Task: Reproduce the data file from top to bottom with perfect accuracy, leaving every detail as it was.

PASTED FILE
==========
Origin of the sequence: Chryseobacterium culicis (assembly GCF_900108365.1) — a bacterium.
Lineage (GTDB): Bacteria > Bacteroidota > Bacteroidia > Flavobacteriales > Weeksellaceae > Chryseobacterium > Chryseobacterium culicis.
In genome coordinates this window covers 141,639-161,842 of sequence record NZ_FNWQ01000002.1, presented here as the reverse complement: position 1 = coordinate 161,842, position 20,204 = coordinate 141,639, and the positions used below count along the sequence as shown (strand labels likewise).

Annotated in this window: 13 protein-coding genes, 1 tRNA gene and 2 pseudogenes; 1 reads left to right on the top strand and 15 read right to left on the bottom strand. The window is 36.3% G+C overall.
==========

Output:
Origin of the sequence: Chryseobacterium culicis (assembly GCF_900108365.1) — a bacterium.
Lineage (GTDB): Bacteria > Bacteroidota > Bacteroidia > Flavobacteriales > Weeksellaceae > Chryseobacterium > Chryseobacterium culicis.
In genome coordinates this window covers 141,639-161,842 of sequence record NZ_FNWQ01000002.1, presented here as the reverse complement: position 1 = coordinate 161,842, position 20,204 = coordinate 141,639, and the positions used below count along the sequence as shown (strand labels likewise).

Annotated in this window: 13 protein-coding genes, 1 tRNA gene and 2 pseudogenes; 1 reads left to right on the top strand and 15 read right to left on the bottom strand. The window is 36.3% G+C overall.